“Why do you stand afar off, O LORD?
Why do you hide Yourself in times of trouble?
How long, O LORD? Will You forget me forever?
How long will You hide Your face from me?”
(Psalm 10:1 & 13:1)
There’s something about silence that perplexes us. It can seem peaceful yet restless, eerie yet calm. Have you ever experienced a power outage? And hour after hour passes without noise? No hums, no whirls, no buzzes, no nothing? Was it strange? Did you like it? Did you hate it? Indeed, silence is a strange thing. It seems there are few places we can go to find silence. We’re so surrounded by noise in our everyday lives. Even the automobile is compromised, no matter how hard we try to stay silent. When you drive in your car with the radio off, does your brain fill in the silence with noise? Do you think constantly or are you able to stay quiet, inside and out? For me, I know that I cannot stop my brain from yapping, no matter how silent things are around me. It just wants to chat and chat.
Silence is perplexing. But silence is perceived. There are few places in the universe truly void of noise. For decades scientists have pointed microphones and radar receivers at the heavens. What they have found is noise. Even stars emit noise. Go out to the country. Maybe walk down some mountain path or sit beside a forest pond. Is there silence? Not likely. Just different noise from the city. So silence is perceived, but not necessarily real.
Let’s turn our attention towards God. Is God ever silent? Truly silent? You know, that I’d rather die than bear this silence silent? Is He? I don’t think so. But we can perceive Him to be silent. Especially when it comes to prayer or guidance. David perceived God to be silent during periods of His life. Look at his cries in the psalms. Where are You? How long will you wait? Why won’t You listen to my voice? Answer me quickly! David dwelt in the perceived silence of God. When you’re an innocent man running for your life, instant answers are vitally important. Get this: David had a priest with him during his wilderness wanderings. Priests were intermediaries between God and men. Even with a priest at his side, God seemed silent to David. The king-to-be longed for safety, longed for guidance, longed for resolution of his troubles. He was in a tight spot. But was God silent? Did God go on holiday? For 15 or more years? Not at all! Even though David longed for certain answers, God still worked in his life, preserving him and bringing him across situation after situation that needed the judgment and leadership of a king. God was guiding. God was working. David heard silence but God was speaking.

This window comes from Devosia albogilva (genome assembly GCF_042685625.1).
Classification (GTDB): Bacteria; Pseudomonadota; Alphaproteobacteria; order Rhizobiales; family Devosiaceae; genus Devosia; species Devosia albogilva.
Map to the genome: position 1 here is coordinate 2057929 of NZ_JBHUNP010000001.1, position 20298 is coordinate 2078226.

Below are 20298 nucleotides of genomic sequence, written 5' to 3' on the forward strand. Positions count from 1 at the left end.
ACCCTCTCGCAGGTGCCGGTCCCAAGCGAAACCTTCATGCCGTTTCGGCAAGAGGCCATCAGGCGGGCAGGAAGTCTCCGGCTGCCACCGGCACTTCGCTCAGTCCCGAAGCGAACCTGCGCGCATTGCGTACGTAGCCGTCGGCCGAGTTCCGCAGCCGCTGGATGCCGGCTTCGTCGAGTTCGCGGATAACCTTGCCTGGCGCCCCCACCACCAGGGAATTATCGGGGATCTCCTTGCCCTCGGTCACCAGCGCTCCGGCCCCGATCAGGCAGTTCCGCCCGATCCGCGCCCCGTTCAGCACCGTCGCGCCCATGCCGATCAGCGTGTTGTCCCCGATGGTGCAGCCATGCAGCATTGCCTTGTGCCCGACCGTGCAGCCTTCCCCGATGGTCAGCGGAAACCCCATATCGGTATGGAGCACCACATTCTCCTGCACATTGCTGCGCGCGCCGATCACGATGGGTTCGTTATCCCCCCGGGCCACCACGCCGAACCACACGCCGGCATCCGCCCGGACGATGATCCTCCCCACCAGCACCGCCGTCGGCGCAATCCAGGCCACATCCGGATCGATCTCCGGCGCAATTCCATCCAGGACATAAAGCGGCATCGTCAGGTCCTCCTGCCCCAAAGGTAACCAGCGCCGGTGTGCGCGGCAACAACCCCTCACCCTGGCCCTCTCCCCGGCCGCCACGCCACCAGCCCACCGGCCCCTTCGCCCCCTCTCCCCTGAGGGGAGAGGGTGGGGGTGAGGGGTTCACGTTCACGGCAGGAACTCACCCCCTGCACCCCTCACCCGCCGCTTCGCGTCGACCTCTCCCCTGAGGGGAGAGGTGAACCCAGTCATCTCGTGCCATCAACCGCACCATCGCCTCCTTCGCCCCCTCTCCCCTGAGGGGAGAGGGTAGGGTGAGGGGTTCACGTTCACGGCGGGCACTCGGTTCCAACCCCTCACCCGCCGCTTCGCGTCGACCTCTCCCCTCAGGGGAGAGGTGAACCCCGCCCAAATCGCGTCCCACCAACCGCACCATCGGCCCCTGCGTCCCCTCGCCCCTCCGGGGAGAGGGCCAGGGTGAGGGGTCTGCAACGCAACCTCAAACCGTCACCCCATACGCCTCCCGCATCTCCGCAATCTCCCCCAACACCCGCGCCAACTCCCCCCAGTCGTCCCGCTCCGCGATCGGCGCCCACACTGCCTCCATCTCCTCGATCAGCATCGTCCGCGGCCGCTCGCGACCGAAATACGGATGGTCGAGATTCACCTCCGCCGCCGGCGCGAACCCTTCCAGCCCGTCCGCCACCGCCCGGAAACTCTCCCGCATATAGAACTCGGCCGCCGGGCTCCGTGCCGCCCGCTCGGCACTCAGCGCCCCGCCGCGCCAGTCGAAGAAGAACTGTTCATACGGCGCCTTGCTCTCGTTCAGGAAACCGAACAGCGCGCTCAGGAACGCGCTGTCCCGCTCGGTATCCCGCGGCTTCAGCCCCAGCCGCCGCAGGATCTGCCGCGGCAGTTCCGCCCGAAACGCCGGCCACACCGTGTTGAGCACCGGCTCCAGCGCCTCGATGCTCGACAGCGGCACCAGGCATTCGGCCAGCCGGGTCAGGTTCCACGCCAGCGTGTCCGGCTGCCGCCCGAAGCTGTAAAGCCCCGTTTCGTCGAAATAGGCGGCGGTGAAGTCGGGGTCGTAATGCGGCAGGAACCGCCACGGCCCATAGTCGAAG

The same applies to the prophet Habakkuk. He cried out for God to hear him and looked but saw no action on God’s part (Hab 1). He assumed the silence of God. Then God decided to speak in a way Habakkuk understood. And He put the prophet in His place. God was not silent. He was working to answer the prophet’s cry by mobilizing the nations (Assyria, then Babylon). “Look among the nations!” God said with authority (1:5). “Be astonished! Wonder! because I am doing something in your days — you would not believe if you were told.” Could it be that the perceived silence of God comes because He is doing something in our lives or in our circumstances that we wouldn’t believe if He told us? That His ways are — gasp — not our ways and His thoughts not our thoughts? God is working in the silence.
It hurts to not receive the answers we seek. Trust me. I’ve been there a lot. And I’ve hurt a lot. I think you have, too. Joseph spent 10 years in slavery and years in jail before God elevated Him to vice regent of Egypt. Job suffered emotionally AND physically in addition to financial ruin. He cried out to God and received silence. Then God spoke up with authority in Chapter 38. His answer? How dare you? I’m not silent. There are many who teach that God was silent for 400 years between the testaments but I don’t buy that. I think he was working and speaking, just not in a canonical way (through scripture). Look at Israel’s history between the testaments. There is no doubt God was working.
What do we do when we perceive the silence of God? I’d suggest taking a page from David’s playbook. After he cried out to God he would always recall the known character of God and the personal relationship He had with His people.Maybe that’s where we need to go, too. The pain may not completely go away but the soul WILL be satisfied. And look for His answer, always aware that His answer may be “no” or “not yet.” Or maybe He’s speaking to you in a voice or answering through a method you’re not expecting. I know that’s happened to me more than once. Remember that quote I used above? David cries, “How long?” He hears silence. This is the end of his psalm:
“But I have trusted in Your loving kindness (loyal love);
My heart shall rejoice in Your salvation.
I will sing to the Lord for He was dealt bountifully with me.”
May God bless you as you wait on Him.